Online ISSN: 2515-8260

Keywords : febrile seizures

Encephalopathy, Fever and Complicated Febrile Seizures in Children

Rakesh Kumar, Nand Kishor Singh, Prem Kumar, Shailendra Kumar

European Journal of Molecular & Clinical Medicine, 2023, Volume 10, Issue 3, Pages 1369-1375

Children frequently have neurological issues such febrile encephalopathy and fever-related seizures. The majority of cases are caused by infections of the neurological system. The trifecta of encephalopathy, fever, and seizures is also associated with a range of inflammatory and infectious diseases. In addition to complex febrile seizures and febrile status epilepticus, age-related clinical phenotypes of fever-related epilepsy and encephalopathy include reversible splenial lesion syndrome (RESLES), infantile hemi convulsion hemiplegia epilepsy syndrome (IHHE), fever infection related epilepsy syndrome of childhood (FIRES), acute necrotizing encephalopathy of childhood (ANE), acute encephalopathy with delayed diffusion restriction (AESD).  For an accurate diagnosis and the quick application of immunomodulatory/ immunosuppressive therapy, awareness of these entities is crucial. We examine the pathogenesis, clinical manifestations, and therapeutic strategies of these fever-related encephalopathy and seizure disorders in this review

A case control study to assess the role of magnesium and calcium among children with febrile seizures in a tertiary care hospital

Gowhar Wani, Nikhil Guptha, Mahtab Alam, Manjunath GM

European Journal of Molecular & Clinical Medicine, 2022, Volume 9, Issue 2, Pages 959-964

Background: Febrile seizures defined as seizures that occurs between the age of six and sixty
months, with a temperature of 38 degree C or higher, that are not the result of central nervous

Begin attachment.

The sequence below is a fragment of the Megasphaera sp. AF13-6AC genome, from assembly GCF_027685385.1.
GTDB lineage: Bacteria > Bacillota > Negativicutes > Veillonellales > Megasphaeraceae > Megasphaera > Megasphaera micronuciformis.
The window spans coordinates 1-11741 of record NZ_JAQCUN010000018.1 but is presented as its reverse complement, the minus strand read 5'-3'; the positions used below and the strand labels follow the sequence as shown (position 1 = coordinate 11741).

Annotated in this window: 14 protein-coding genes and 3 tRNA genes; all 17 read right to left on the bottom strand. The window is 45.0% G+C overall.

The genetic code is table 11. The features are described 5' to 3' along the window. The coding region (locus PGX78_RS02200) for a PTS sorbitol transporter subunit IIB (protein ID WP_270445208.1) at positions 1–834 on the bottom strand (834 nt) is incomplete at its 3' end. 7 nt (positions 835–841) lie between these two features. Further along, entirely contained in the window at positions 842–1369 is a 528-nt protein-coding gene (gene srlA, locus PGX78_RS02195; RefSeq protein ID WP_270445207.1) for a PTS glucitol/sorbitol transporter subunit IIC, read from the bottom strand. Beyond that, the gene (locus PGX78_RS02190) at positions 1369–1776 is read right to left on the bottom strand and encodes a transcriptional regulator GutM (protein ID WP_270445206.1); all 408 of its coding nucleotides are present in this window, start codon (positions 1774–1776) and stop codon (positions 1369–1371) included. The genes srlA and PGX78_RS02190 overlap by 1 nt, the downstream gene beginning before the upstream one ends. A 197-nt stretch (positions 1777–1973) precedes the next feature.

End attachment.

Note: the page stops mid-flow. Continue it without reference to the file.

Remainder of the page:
system infection or any metabolic imbalance and that occur in the absence of a history of
prior afebrile seizures. A seizure is a transient occurrence of signs and/or symptoms resulting
from abnormal excessive or synchronous neuronal activity in the brain.
Objective: to assess the role of Magnesium and Calcium among Children with Febrile
Seizures in a tertiary care hospital. Methodology: The present Case Control Study was
conducted by the Department of pediatrics at Government multispecialty hospital, Sector-16,
Chandigarh from November 2015 to October 2016. A total of 50 Children in study age group
6 months to 5 years admitted in the pediatric ward who were satisfying the inclusion criteria
were included.
Results: In the present study the mean Serum Magnesium level was found to be 2.10+0.24
mg/dl among cases and among control the level was found to be 1.95+0.16 mg/dl. The
association was found to be statistically significant between two groups on comparing Mean
Serum Magnesium. In the present study on analyzing the mean serum calcium levels it was
found that among cases group nearly 90% of them had normal levels and 10% of them had
abnormal serum calcium levels and in the control group all the subjects had normal serum
calcium levels and the association between both the groups was found to be statistically
Conclusion: This study shows that serum magnesium levels are normal in children with
febrile seizures. It indicates that serum magnesium may not have a significant role in the
pathogenesis of febrile convulsions. Our study sample was not representative of entire
population because all children were mostly from surrounding urban area.